For many years, during the yearend holiday season the discounters have expanded tremendously the shelf space they devote to toys. They also offer “hot” toys at deeply discounted prices. What has this done to Toys R US? Pretty much the same thing that the drug stores did to Fotomat years ago (see my first retailing post for the story). Toys are a highly seasonal business, with most of the profits made in the fourth quarter. During the Eighties, when WMT, TGT and Toys were all taking market share from small independent toy stores, Toys could afford to keep its stores open all year long but make all its money at Christmas. By the mid-Nineties, however, when the independents were a spent force, Toys began to feel the full brunt of competition from WMT and TGT.
2. The discounters’ decision to sell a full line of groceries in their biggest stores continues to send waves of disruption through the traditional supermarket industry. I was at a retailing conference a few years ago where a number of supermarkets presented. A lot of the discussion revolved around WMT. One firm said that although his stores would lose something like 20% of sales when a WMT superstore opened in the vicinity, within two years the supermarket revenues were back to where they were pre-WMT. “What about profits?” asked someone in the audience. It turned out they only bounced back to half their prior level.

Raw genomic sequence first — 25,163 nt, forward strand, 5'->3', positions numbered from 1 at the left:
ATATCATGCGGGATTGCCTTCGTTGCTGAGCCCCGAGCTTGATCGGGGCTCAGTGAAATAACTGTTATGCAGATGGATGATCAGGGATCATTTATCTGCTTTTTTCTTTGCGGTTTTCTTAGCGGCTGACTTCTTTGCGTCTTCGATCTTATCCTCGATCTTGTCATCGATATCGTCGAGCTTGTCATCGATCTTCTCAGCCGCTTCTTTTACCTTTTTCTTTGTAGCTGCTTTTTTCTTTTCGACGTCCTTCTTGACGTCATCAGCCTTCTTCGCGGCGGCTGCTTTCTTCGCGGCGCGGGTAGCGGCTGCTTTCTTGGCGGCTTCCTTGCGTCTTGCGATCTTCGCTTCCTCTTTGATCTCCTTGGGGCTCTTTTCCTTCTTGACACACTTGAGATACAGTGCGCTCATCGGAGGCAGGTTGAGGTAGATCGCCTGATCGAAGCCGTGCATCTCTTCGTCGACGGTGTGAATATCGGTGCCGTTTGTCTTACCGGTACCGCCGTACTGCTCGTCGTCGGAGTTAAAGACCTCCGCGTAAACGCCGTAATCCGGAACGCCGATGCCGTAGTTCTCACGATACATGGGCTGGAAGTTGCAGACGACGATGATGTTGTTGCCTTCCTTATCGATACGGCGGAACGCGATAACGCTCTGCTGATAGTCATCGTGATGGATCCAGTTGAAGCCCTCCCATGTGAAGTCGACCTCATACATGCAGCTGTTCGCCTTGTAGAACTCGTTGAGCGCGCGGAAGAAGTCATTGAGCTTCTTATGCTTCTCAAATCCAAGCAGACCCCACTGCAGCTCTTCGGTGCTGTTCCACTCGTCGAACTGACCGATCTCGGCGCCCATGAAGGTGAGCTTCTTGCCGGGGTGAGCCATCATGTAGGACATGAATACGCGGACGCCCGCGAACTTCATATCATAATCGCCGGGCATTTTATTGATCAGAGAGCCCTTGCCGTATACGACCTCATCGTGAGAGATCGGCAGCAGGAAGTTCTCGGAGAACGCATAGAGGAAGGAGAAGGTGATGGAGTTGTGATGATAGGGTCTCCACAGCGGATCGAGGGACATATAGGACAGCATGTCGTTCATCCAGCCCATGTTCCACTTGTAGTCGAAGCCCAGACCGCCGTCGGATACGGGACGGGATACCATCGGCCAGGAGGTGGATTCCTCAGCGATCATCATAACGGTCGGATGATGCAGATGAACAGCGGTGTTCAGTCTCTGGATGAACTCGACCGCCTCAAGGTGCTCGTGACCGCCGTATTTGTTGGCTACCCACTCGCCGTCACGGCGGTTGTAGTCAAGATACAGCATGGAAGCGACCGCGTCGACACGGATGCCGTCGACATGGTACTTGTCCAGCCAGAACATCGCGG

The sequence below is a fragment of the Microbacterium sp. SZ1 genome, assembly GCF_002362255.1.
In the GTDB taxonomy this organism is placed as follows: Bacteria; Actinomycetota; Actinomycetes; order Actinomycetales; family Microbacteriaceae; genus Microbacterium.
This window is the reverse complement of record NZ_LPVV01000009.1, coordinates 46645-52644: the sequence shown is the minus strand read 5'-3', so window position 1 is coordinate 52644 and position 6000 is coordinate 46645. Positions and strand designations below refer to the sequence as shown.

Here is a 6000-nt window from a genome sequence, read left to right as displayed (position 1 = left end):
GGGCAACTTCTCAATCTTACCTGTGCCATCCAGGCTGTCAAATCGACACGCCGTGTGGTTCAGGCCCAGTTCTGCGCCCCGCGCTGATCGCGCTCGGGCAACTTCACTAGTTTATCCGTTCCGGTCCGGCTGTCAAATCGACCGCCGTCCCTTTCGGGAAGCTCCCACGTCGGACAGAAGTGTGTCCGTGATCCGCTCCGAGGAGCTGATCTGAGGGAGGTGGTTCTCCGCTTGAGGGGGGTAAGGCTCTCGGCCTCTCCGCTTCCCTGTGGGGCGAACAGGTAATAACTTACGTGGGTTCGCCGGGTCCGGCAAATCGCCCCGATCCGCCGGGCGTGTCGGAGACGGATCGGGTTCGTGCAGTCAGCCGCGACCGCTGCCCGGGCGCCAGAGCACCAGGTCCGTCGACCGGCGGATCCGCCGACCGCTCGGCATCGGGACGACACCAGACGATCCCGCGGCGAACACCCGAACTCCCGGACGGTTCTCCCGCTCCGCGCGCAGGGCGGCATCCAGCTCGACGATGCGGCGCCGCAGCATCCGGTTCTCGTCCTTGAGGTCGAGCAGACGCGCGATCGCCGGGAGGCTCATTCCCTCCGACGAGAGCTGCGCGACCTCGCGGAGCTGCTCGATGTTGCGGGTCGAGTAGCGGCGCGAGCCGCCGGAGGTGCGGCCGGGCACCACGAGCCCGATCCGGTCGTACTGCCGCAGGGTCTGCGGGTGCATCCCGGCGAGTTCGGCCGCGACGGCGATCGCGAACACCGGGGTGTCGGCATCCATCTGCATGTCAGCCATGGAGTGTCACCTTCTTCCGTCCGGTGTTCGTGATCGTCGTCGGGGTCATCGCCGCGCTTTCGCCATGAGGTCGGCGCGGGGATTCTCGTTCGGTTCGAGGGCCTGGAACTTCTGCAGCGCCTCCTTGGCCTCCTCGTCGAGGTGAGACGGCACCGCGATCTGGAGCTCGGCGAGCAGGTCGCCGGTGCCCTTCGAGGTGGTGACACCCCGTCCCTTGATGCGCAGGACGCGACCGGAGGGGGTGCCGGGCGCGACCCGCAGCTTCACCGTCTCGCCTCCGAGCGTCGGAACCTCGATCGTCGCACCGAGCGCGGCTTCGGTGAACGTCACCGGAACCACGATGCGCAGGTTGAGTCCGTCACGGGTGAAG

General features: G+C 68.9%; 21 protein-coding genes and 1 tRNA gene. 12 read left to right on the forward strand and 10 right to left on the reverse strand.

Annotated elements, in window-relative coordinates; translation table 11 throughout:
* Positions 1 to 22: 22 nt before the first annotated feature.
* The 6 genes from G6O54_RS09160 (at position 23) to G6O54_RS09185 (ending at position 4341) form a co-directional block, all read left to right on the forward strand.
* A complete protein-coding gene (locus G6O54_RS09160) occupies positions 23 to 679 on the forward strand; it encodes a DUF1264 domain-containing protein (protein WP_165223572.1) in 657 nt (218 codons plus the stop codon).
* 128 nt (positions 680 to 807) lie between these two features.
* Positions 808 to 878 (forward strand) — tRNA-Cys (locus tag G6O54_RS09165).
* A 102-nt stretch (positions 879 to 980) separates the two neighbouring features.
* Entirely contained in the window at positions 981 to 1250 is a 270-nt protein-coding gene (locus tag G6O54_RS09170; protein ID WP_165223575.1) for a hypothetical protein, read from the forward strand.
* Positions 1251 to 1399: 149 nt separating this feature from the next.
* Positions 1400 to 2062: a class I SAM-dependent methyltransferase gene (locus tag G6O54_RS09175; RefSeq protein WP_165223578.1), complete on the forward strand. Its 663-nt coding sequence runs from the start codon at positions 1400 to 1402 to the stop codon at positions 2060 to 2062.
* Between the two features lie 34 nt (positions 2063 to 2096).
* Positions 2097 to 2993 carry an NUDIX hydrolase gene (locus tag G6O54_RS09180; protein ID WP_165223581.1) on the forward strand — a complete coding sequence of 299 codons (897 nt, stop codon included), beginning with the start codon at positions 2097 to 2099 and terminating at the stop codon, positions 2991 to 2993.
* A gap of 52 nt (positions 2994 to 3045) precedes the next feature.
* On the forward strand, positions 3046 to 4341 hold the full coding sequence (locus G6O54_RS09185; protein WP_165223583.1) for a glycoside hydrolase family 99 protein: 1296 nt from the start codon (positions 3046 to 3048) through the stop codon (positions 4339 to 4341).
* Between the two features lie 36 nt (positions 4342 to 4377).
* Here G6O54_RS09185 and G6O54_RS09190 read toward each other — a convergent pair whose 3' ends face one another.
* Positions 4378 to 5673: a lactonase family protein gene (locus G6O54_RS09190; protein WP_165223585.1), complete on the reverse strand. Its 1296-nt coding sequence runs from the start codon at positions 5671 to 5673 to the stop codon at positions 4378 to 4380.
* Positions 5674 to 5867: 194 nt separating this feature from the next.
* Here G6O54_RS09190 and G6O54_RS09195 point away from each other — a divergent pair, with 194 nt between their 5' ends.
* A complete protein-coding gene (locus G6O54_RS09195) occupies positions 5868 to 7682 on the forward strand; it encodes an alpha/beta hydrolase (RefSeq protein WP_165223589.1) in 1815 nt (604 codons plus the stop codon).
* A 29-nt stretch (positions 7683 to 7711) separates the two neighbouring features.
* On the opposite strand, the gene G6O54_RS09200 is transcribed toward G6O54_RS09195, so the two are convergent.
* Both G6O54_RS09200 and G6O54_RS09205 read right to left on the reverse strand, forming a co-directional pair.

This probably explains why local merchants are so vehement in their opposition to allowing WMT stores into their markets. The major WMT advantages vs. the supermarkets, as I see them, are: the WMT stores are very efficiently run and the company; WMT’s supply and inventory control systems are state of the art; and WMT has a very strong brand (standing for good quality and cheap prices), while the US supermarkets have names over the doors but very weak brand significance.
Here in the Northeast, it has been interesting to see recent WMT commercials with the somewhat startling message that in communities where a WMT store opens, the average family’s annual bill for WMT-sold things goes down by $3000+, whether the family becomes WMT customers or not. It will be interesting to see if the message that you’re being wildly overcharged by your current retailers sinks in.